Presentation on theme: "Wake Vortex Tiger Team Rocky Stone Sept. 18, 2014."— Presentation transcript:
Wake Vortex Tiger Team Rocky Stone Sept. 18, 2014
Wake Vortex Tiger Team How do we move standards forward for wake vortex and Air Traffic Management applications?
Weather data from aircraft There is a long history of how weather data is data linked from aircraft Mostly this is done via the Aircraft Communications Addressing and Reporting System (ACARS) Limited use for “real-time” applications due to latency and limitations on the distribution of the data If we added the information to ADS-B, it would become ubiquitous and available to all who receive ADS-B data If on another link, would require ADS-B position data to either be replicated or correlated on the other link
Tiger Team kick-off meeting agenda Background presentations ICAO position and Way Forward, Jeff Crouch, Boeing, and Claude Lelaie, Airbus Review of Wake Turbulence Solution Concepts (RTCA DO-339), Ed Johnson, NASA SAE Wake Vortex Activities, Mikhail Kanevsky, IANS IANS vision on WV standardization roadmap, Mikhail Kanevsky, IANS Presentation from Paul Robinson, ATR Presentation from David Powell, Professor Emeritus from Stanford Turbulence R&D, Forecasting, nowcasting and measurements, Larry Cornman, National Center for Atmospheric Research
Tiger Team Charter Author a “white paper” on suggested future standards activities for wake vortex, Air Traffic Management, and weather applications Work outside the structure of the Federal Advisory Committee Act Work sponsored by RTCA, but not sanctioned by the RTCA Program Management Committee (PMC) Work plan Primarily work via email and telcons/webex Meet 2 or 3 times in one day plenary sessions Gain consensus on a white paper with suggested standards activities and deliver the white paper to the FAA and RTCA PMC by the end of 2014
Tiger Team Findings and Recommendations Finding NumberSource Flight Deck / Ground Based FindingRecommendation(s) 1 Rocky StoneFlight DeckADS-B is a suitable link to carry additional information to enable wake vortex, ATM, and weather applications. It is desirable to use ADS-B as ADS-B enables both ground based and flight deck based applications via air-to-ground and air-to-air information transfer. Also, position information is integral to the additional information being sent, and if another link is used, the position information from ADS-B must be associated with it or replicated on the additional link. The additional information fits within the structure of the 1090 MHz extended squitter without exceeding the ICAO 6.2 squitter per second limit. Additional validation is required to ensure the parameters described in DO-339 are all of the appropriate parameters necessary, and their attributes are adequately specified to accomplish the desired tasks. ATM and weather applications may not need the same data update rates as wake vortex applications. a) Begin standards development work on to add the parameters described in DO-339 to 1090 MHz ADS-B and UAT. b) There has been a large amount of work already done to show how the base set of wake data can be transmitted over ADS-B in preliminary versions of DO-339, this information should be published in the near term as a supplement to DO-339. Lee Nguyenc) Develop airborne equipment MOPS to new data link technologies including three components (airport surface, satellite and terrestrial en route/TMA systems) for ATM and weather applications described in DO-339 as well as the data link services described in the RTCA SC-206 Minimum Aviation System Performance Standards (MASPS) for Aeronautical Information (AI) and Meteorological (MET) Data Link Services. These MOPS’s correspond to the SC-206 MASPS. 2 Rocky StoneFlight DeckContinue standards development work for Eddy Dissipation Rate (EDR) to develop a standard that will have repeatable and comparable outputs with operational relevance. a) Continue a standards development effort, including validation, to define an EDR standard that produces repeatable and comparable outputs b) Continue standard development effort, including validation, to refine an onboard EDR system MOPS that produces repeatable and comparable outputs. The standard addresses correlation of the unfiltered EDR outputs and the associated errors with the calculated GTG forecast, and the veracity of the GTG forecast in conjunction with the observed turbulence experienced by aircraft passing through the regions of forecast turbulence.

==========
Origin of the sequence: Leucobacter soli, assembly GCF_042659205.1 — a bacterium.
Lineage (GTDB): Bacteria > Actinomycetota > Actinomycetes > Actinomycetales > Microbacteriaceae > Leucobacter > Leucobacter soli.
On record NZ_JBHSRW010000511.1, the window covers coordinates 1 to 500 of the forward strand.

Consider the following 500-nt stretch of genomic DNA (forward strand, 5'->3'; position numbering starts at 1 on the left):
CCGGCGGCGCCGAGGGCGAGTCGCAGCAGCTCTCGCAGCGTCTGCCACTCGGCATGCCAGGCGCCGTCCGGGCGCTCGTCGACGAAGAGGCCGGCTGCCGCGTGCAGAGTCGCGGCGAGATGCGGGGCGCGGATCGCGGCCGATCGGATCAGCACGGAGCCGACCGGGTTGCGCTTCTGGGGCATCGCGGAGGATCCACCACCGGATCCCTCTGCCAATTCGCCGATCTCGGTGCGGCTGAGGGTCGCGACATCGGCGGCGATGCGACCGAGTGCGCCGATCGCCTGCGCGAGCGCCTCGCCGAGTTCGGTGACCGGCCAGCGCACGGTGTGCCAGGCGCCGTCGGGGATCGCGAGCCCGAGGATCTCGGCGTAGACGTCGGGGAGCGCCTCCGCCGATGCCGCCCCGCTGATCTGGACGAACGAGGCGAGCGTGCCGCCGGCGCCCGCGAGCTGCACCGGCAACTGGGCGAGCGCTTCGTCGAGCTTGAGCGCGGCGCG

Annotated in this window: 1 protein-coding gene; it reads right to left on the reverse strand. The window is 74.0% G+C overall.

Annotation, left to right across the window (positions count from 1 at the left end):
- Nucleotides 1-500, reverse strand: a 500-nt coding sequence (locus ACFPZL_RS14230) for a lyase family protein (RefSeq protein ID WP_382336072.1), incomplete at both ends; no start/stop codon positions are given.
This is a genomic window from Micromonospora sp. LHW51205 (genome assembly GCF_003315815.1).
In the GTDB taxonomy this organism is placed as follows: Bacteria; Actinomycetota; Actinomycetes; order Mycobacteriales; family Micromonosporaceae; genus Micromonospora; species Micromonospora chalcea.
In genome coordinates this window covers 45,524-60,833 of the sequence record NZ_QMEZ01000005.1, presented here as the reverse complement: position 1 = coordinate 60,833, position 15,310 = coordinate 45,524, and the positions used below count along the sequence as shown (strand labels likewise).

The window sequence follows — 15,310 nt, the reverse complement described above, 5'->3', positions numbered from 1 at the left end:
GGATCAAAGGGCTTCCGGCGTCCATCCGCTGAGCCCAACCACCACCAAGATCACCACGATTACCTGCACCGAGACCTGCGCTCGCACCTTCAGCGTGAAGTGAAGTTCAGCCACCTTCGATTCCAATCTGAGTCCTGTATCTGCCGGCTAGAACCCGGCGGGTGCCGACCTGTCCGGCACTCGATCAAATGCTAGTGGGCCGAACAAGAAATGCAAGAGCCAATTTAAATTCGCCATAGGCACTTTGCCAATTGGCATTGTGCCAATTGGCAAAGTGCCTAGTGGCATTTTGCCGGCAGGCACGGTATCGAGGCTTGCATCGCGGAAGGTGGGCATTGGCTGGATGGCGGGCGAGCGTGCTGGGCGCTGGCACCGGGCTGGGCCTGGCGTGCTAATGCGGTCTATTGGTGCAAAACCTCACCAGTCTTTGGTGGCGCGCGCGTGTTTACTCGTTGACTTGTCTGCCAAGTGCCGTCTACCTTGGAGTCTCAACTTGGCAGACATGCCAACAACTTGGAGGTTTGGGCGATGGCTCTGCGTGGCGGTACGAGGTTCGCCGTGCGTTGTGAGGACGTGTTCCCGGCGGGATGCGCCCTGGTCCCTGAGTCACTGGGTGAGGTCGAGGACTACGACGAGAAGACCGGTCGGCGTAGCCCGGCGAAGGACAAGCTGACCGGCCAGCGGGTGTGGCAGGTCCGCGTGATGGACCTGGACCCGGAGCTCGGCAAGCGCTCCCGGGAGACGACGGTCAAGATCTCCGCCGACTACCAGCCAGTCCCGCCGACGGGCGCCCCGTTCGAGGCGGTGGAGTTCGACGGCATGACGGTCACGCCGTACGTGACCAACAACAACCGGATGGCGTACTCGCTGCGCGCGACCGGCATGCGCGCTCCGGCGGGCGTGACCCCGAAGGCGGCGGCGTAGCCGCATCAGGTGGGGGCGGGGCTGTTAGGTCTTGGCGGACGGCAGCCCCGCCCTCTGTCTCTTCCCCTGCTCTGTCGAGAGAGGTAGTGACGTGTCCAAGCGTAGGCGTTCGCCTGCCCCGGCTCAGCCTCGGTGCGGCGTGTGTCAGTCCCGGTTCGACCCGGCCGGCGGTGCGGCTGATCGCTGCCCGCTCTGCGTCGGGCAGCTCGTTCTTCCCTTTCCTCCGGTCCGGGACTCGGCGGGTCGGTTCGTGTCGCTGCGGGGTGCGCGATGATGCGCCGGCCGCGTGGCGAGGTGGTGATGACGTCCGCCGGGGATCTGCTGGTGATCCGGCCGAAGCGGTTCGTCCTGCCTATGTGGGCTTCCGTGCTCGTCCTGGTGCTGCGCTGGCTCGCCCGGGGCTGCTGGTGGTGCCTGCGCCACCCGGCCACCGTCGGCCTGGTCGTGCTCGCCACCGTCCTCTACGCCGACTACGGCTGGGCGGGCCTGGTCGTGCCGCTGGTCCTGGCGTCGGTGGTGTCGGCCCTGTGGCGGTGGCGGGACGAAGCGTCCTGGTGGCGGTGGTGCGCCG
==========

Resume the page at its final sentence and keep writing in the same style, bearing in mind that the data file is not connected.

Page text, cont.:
Next Steps Face-to-face meeting at RTCA, Oct. 7-8 Mature white paper Mature findings and recommendations Define areas of agreement and disagreement Complete white paper by the end of this year
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